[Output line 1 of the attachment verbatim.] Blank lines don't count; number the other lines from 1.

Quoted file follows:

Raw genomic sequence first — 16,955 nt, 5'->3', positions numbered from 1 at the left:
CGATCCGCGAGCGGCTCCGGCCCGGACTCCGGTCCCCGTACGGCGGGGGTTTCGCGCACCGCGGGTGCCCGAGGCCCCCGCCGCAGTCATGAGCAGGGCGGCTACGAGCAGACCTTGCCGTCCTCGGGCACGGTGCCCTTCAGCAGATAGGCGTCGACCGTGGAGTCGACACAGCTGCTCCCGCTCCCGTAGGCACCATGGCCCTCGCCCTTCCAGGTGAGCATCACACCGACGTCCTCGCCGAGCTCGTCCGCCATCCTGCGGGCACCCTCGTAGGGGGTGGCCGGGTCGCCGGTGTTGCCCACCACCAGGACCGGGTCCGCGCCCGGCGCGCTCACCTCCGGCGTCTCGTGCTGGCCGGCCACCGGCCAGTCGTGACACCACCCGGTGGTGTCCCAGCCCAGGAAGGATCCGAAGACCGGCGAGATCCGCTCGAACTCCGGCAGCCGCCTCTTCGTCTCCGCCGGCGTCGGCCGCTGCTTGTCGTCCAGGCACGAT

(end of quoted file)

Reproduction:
Raw genomic sequence first — 16,955 nt, 5'->3', positions numbered from 1 at the left: